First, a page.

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Becoming a Better Music Teacher

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#16 Leese

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Posted 31 May 2019 - 19:34

Delighted to see this, signed up straight away. 


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#17 ten left thumbs

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Posted 09 June 2019 - 16:04

OK, looks like we start tomorrow. Everyone got their pencils sharpened?


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#18 musicposy

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Posted 10 June 2019 - 23:37

I'll be interested to know more about this. I can't start this week as I'm in the thick of maths exams (don't ask!) but it looks as though you can start any time and do I could pick it up next week if people find it good.
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#19 WindWaker

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Posted 11 June 2019 - 09:00

I've signed up (although I'm not teaching yet, I want to get as much preparation and ideas as possible). It looks good so far - I like online courses, it's free, and you can do the bits at any time rather than having to be available at a set time. The week 1 stuff looks good so far, pointing out areas you should be thinking about within a lesson. I'm pleased ABRSM are engaging with the teaching community.


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#20 mel2

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Posted 11 June 2019 - 09:37

Currently fussing around trying to find a discreet place to put my phone in order to record some lessons (this week's task). Wherever I put it, I can see it being a distraction for the children; adults should be ok with it.
I've had lessons recorded before so am prepared for the horror, but someone else has always set up the camera!
There was a bit of an outcry against the task among the cohort so I should check if we are still doing it!
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#21 ma non troppo

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Posted 11 June 2019 - 10:26

Recording your student's lessons!? Seriously? There's no way I would even ask them. Once people are being recorded they behave totally differently anyway. I'm not surprised people are against it.
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#22 Piano Meg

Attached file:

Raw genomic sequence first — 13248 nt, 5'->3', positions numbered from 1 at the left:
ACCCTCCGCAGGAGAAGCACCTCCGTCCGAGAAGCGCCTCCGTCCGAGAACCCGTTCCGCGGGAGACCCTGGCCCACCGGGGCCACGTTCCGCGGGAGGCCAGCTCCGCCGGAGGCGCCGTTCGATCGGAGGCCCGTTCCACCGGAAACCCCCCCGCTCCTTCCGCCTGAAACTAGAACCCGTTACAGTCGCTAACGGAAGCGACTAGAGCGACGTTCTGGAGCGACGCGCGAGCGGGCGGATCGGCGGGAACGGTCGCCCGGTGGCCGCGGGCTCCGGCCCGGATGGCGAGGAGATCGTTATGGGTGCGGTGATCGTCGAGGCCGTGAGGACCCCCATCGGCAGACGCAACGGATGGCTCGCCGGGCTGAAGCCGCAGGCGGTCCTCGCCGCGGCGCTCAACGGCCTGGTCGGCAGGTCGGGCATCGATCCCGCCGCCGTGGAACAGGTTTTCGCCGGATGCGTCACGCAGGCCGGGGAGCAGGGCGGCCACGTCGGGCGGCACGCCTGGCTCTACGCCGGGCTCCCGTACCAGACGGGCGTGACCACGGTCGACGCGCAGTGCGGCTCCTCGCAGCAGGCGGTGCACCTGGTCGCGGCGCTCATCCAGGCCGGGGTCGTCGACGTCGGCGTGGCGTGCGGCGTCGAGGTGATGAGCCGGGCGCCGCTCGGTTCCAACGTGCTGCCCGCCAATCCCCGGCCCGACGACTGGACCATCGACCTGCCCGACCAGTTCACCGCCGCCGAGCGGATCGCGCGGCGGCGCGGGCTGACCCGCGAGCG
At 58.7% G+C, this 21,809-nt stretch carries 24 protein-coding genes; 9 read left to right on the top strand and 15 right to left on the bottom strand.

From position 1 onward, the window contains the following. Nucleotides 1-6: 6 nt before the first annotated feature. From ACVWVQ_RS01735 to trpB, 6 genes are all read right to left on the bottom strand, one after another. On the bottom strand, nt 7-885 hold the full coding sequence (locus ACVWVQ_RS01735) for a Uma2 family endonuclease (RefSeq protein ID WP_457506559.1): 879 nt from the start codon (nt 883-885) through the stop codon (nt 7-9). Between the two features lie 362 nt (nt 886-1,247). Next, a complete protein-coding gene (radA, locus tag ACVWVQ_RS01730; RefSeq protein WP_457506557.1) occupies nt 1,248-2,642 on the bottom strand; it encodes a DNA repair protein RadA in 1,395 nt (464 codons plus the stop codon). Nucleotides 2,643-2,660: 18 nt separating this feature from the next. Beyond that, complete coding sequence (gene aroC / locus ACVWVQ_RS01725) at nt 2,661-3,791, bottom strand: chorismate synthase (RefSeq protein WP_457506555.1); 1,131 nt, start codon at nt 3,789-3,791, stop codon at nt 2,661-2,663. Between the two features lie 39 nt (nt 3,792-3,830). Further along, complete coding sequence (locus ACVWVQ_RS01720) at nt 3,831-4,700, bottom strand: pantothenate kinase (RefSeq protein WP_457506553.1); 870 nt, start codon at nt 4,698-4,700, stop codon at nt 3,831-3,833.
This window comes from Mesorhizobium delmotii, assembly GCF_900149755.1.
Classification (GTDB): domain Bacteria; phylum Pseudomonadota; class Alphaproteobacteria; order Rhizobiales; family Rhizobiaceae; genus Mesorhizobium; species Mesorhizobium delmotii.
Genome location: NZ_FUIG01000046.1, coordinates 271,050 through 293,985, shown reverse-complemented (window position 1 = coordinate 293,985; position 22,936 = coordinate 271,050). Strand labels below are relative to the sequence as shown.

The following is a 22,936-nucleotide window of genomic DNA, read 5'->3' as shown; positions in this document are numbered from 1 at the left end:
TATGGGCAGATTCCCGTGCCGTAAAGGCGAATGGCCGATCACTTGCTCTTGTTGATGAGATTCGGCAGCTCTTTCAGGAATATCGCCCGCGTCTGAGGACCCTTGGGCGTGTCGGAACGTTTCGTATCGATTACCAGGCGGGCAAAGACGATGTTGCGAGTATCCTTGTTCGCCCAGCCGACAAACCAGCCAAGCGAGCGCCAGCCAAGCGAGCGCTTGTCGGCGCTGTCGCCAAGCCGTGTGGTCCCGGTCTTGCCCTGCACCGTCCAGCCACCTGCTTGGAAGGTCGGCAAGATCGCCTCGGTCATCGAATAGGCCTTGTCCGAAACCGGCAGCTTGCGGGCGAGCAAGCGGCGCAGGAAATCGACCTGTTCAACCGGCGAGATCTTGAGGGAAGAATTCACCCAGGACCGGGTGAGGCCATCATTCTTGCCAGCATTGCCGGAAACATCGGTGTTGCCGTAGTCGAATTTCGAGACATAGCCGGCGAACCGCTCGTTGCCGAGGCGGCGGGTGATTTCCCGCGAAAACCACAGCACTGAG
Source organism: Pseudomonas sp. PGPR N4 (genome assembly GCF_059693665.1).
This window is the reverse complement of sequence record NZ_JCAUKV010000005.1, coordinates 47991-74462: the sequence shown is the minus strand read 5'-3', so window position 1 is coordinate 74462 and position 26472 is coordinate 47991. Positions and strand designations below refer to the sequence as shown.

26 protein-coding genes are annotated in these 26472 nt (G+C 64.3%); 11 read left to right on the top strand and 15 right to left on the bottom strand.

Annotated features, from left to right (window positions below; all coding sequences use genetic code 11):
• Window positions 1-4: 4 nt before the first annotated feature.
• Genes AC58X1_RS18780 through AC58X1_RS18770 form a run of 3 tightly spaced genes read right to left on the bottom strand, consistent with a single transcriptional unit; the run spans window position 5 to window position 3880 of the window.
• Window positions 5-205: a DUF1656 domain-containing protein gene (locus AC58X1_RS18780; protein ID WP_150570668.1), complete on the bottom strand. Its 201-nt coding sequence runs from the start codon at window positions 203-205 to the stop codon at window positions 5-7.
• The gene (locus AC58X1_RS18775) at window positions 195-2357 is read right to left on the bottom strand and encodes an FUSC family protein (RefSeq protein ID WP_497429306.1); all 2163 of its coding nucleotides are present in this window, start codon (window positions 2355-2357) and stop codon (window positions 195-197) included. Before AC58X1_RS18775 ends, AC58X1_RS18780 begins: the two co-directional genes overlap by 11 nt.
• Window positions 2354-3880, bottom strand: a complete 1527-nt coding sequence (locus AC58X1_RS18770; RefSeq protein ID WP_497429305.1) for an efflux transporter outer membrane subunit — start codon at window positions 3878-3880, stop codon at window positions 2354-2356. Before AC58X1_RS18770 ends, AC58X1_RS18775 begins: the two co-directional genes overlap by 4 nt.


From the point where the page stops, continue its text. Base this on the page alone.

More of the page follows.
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Posted 11 June 2019 - 10:51

Recording your student's lessons!? Seriously? There's no way I would even ask them. Once people are being recorded they behave totally differently anyway. I'm not surprised people are against it.

 

We had to do it for the PPTC course. Just two students. They and their families were fine about it and, although I'm sure I behaved differently(!), it was still useful. 

 

I think I put my phone perpendicular to the piano/pupil on the opposite side to where I sat, but as far back as possible. Since the pupils were looking at the piano and me, they didn't seem overly distracted by it. I also made a big thing about the fact that it was for MY learning, and not about them.


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#23 mel2

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Posted 11 June 2019 - 11:46

^^
Quite so. The thing to assure them is that it's my teaching that is being picked apart, not their playing. I think the idea is that it measures how you respond in any situation, whether the student 'plays to the camera', curls up in a corner or throws a wobbly.
If they can ignore it and carry on as normal, so much the better. I have found that observing myself in action is exquisitely painful but a sure-fire way of finding the truth! It's quite good for a critique of one's playing, too. Ouch!

Edit to add: I've just been on to the ISM for help with a consent form for participants/parents just to cover my back. I'm sure they will come up with better wording than anything I could design.

Edited by mel2, 11 June 2019 - 11:50 .

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#24 ma non troppo

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Posted 11 June 2019 - 12:07

I have done, and continue to take part in a lot of professional development (both as giver and receiver). During a real "paid for" lesson, however, I want my students to feel it is all about them, not about me. I wouldn't want to put students and their parents in an awkward position by even asking - it's like when I have been to the doctors and they ask if a student can sit in on my appointment - one should feel that it's perfectly OK to say no, but how many people don't feel able to and go along with it then feel (even more) uncomfortable? I have a very easy going and relaxed raport with most of my students and this would feel intrusive and invasive of the flow.